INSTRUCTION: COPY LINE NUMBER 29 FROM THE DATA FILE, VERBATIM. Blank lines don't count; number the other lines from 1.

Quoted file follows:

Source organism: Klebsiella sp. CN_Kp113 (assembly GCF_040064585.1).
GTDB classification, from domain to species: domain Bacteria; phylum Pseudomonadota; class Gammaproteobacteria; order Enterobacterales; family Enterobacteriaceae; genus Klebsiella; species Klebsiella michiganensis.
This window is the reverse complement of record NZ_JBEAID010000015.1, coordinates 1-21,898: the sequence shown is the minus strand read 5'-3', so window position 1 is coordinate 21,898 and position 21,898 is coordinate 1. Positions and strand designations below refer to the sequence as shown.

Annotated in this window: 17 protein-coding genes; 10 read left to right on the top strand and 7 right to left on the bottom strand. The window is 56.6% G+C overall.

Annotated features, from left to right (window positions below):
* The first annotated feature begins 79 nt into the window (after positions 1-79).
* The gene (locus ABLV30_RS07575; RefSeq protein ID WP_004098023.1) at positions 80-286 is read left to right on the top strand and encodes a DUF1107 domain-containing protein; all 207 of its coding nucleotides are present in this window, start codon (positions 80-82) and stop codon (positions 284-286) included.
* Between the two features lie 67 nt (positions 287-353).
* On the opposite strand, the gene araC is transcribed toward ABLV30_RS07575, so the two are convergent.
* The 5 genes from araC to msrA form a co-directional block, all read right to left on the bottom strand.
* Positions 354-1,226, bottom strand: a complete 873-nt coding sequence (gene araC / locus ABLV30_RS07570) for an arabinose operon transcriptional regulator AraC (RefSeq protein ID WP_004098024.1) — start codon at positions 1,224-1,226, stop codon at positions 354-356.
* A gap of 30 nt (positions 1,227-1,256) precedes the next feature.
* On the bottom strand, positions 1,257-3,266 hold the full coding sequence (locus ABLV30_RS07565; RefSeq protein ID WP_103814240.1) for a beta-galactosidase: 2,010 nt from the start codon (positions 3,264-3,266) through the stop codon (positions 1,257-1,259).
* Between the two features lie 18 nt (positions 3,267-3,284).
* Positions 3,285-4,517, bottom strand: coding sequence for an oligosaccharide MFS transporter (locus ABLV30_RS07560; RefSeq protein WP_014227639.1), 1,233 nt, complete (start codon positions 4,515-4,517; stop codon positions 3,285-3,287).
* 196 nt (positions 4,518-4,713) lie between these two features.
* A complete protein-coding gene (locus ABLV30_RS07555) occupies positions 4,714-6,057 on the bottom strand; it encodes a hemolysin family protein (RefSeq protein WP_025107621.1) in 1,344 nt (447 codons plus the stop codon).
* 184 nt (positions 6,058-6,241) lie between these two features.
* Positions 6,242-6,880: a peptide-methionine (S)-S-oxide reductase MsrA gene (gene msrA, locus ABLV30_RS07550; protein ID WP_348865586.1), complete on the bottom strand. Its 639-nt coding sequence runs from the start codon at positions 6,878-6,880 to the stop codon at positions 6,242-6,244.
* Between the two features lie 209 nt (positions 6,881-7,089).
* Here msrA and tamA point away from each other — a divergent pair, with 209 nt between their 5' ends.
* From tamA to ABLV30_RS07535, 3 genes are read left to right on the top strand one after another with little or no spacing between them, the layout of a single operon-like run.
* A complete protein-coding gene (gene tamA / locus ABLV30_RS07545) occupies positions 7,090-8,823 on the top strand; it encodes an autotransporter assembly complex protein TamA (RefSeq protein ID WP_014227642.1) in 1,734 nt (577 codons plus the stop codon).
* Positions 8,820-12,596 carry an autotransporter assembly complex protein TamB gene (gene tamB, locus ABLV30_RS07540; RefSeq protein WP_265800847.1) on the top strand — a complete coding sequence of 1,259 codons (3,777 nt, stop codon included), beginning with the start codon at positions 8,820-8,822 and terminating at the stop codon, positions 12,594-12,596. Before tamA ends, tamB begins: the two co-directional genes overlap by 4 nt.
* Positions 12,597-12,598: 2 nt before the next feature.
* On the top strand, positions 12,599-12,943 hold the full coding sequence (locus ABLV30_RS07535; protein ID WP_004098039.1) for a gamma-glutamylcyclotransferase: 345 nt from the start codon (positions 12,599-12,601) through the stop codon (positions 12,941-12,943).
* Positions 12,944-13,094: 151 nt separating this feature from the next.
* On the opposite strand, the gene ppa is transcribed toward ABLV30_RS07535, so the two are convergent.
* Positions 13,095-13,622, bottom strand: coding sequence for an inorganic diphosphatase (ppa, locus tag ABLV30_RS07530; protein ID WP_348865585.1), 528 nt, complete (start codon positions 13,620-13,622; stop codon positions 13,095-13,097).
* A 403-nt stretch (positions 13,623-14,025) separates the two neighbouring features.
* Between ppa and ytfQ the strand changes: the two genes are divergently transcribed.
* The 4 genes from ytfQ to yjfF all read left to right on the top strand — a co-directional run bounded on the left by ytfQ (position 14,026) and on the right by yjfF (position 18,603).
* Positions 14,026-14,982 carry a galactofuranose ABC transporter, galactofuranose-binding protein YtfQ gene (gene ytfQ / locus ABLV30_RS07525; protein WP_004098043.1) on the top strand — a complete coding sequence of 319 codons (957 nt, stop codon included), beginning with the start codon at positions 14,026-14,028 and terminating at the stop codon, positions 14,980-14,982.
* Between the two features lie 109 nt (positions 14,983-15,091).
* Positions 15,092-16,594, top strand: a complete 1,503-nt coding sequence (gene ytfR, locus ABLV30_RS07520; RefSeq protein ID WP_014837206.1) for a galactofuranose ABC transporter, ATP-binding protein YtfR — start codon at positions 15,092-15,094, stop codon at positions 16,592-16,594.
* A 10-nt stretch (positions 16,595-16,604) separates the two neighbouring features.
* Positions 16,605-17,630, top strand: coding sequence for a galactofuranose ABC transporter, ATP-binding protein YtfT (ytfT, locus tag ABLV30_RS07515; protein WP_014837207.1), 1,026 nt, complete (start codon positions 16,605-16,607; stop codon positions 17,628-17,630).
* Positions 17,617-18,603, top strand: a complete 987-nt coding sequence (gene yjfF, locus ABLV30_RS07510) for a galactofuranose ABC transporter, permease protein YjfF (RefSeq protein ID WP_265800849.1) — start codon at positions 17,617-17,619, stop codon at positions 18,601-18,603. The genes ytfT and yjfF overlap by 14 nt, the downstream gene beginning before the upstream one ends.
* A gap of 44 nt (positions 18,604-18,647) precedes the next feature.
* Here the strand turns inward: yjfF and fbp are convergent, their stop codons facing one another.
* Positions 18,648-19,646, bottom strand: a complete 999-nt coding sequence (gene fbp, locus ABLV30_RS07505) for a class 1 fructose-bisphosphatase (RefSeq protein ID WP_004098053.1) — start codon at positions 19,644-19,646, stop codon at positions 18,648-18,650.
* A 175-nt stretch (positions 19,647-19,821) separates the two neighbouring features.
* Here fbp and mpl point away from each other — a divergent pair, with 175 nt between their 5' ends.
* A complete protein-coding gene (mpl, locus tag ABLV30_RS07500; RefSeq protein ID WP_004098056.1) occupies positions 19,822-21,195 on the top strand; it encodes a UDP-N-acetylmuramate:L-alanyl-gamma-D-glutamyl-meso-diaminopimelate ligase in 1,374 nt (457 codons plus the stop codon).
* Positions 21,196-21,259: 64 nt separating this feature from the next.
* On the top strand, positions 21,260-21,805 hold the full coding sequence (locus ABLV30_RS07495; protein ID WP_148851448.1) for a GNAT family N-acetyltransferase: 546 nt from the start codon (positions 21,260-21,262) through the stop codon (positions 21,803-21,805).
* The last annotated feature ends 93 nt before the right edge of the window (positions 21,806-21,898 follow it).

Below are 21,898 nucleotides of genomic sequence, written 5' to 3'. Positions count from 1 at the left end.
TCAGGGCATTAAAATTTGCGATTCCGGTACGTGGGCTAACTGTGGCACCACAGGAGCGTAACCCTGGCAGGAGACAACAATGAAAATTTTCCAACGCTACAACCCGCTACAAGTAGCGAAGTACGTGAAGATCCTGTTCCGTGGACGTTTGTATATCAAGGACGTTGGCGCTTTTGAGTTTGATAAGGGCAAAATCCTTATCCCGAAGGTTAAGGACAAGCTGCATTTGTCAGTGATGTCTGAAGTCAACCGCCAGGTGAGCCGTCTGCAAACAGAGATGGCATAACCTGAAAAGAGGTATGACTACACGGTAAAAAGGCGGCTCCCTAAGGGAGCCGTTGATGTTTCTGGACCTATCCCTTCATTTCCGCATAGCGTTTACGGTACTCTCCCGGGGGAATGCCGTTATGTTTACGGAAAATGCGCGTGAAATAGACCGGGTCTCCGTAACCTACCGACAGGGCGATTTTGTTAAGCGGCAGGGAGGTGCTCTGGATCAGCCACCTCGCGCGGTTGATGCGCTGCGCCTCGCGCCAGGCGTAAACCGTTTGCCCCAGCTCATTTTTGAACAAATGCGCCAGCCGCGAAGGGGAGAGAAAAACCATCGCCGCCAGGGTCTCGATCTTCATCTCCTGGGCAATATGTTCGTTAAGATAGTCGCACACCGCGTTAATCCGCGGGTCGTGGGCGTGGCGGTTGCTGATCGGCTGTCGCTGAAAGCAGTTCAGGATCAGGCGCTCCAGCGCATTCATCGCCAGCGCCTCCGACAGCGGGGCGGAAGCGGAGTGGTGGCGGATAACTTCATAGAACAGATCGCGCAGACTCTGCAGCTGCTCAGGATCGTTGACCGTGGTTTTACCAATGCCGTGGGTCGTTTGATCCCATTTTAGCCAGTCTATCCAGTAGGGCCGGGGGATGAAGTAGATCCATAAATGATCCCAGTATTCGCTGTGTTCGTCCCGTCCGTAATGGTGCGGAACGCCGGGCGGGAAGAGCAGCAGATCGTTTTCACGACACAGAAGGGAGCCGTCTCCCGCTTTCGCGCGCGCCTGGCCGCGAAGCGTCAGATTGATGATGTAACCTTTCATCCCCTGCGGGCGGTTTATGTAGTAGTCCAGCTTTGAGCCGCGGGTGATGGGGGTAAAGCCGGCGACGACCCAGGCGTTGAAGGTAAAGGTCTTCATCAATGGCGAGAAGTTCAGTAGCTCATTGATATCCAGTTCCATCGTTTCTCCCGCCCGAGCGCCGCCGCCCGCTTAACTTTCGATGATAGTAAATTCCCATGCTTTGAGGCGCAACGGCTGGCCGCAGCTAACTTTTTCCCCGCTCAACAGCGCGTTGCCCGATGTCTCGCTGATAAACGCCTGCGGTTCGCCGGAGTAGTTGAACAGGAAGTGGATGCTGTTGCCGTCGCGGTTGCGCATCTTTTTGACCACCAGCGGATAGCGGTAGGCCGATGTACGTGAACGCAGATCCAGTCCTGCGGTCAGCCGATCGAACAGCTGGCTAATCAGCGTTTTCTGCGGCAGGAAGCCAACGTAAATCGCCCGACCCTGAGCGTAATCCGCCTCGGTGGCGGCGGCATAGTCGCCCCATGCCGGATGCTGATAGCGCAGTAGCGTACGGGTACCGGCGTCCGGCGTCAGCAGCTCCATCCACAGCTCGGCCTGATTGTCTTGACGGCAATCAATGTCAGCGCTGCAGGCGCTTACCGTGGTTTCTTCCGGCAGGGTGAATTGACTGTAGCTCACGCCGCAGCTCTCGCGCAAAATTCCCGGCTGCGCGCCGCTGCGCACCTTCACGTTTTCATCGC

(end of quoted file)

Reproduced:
* Positions 13,095-13,622, bottom strand: coding sequence for an inorganic diphosphatase (ppa, locus tag ABLV30_RS07530; protein ID WP_348865585.1), 528 nt, complete (start codon positions 13,620-13,622; stop codon positions 13,095-13,097).